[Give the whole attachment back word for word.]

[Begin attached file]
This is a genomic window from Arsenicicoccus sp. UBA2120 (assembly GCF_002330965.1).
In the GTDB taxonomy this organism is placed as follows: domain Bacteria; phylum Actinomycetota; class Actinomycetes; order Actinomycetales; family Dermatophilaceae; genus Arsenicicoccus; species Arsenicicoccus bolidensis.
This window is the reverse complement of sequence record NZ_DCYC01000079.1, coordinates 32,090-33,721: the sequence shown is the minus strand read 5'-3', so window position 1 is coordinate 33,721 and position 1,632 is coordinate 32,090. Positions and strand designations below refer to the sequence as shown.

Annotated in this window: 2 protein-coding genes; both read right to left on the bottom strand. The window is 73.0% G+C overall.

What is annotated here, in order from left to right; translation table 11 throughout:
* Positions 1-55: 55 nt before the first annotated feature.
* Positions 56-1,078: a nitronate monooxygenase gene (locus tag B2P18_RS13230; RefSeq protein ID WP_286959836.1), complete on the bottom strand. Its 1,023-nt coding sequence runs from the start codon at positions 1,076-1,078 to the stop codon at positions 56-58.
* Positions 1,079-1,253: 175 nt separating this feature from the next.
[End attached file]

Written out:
This is a genomic window from Arsenicicoccus sp. UBA2120 (assembly GCF_002330965.1).
In the GTDB taxonomy this organism is placed as follows: domain Bacteria; phylum Actinomycetota; class Actinomycetes; order Actinomycetales; family Dermatophilaceae; genus Arsenicicoccus; species Arsenicicoccus bolidensis.
This window is the reverse complement of sequence record NZ_DCYC01000079.1, coordinates 32,090-33,721: the sequence shown is the minus strand read 5'-3', so window position 1 is coordinate 33,721 and position 1,632 is coordinate 32,090. Positions and strand designations below refer to the sequence as shown.

Annotated in this window: 2 protein-coding genes; both read right to left on the bottom strand. The window is 73.0% G+C overall.

What is annotated here, in order from left to right; translation table 11 throughout:
* Positions 1-55: 55 nt before the first annotated feature.
* Positions 56-1,078: a nitronate monooxygenase gene (locus tag B2P18_RS13230; RefSeq protein ID WP_286959836.1), complete on the bottom strand. Its 1,023-nt coding sequence runs from the start codon at positions 1,076-1,078 to the stop codon at positions 56-58.
* Positions 1,079-1,253: 175 nt separating this feature from the next.